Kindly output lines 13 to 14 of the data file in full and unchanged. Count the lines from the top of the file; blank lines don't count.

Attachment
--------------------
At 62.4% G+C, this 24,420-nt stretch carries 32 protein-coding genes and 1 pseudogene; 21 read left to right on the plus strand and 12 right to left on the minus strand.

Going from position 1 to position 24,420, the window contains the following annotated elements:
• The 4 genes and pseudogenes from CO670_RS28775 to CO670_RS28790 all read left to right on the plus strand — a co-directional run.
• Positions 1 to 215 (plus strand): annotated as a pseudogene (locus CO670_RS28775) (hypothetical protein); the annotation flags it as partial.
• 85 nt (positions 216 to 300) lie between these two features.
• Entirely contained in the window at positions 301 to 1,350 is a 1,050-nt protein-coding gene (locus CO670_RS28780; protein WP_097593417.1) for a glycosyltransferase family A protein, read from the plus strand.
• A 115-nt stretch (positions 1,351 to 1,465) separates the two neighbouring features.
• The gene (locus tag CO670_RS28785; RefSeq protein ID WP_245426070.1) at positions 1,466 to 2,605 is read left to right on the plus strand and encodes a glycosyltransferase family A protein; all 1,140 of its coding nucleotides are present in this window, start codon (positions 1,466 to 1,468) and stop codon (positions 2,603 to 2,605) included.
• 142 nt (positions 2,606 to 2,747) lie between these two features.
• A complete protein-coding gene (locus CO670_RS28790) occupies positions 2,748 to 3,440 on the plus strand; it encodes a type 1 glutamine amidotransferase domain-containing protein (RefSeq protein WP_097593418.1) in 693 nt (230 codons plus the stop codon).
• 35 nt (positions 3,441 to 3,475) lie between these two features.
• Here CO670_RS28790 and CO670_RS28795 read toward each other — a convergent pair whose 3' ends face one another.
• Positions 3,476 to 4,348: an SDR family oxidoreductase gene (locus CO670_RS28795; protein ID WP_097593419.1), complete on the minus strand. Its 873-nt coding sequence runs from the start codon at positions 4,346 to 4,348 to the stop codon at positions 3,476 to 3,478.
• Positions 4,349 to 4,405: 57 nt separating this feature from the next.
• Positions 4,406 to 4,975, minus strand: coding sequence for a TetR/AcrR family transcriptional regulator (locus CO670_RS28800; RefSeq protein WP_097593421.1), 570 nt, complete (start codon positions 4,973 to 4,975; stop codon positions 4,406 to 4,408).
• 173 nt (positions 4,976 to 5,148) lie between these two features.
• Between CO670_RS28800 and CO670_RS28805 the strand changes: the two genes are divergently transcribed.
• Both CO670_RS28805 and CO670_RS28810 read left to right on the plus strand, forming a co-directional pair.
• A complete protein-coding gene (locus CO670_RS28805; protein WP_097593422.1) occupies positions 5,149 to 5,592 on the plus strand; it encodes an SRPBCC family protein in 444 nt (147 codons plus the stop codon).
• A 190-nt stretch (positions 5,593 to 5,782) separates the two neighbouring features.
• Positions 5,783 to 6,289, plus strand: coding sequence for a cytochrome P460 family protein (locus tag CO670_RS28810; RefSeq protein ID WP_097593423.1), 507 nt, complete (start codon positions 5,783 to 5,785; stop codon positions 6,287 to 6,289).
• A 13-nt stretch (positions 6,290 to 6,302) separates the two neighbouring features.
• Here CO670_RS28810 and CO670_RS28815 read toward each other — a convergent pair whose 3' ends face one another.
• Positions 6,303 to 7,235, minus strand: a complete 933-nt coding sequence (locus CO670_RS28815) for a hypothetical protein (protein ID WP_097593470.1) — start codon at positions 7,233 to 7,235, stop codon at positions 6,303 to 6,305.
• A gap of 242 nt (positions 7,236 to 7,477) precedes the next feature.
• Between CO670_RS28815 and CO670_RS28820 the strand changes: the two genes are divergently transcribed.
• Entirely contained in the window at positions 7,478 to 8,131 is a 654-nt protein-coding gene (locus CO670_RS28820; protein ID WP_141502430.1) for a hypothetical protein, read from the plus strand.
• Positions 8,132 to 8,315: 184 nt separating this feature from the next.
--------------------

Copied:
• Positions 3,476 to 4,348: an SDR family oxidoreductase gene (locus CO670_RS28795; protein ID WP_097593419.1), complete on the minus strand. Its 873-nt coding sequence runs from the start codon at positions 4,346 to 4,348 to the stop codon at positions 3,476 to 3,478.
• Positions 4,349 to 4,405: 57 nt separating this feature from the next.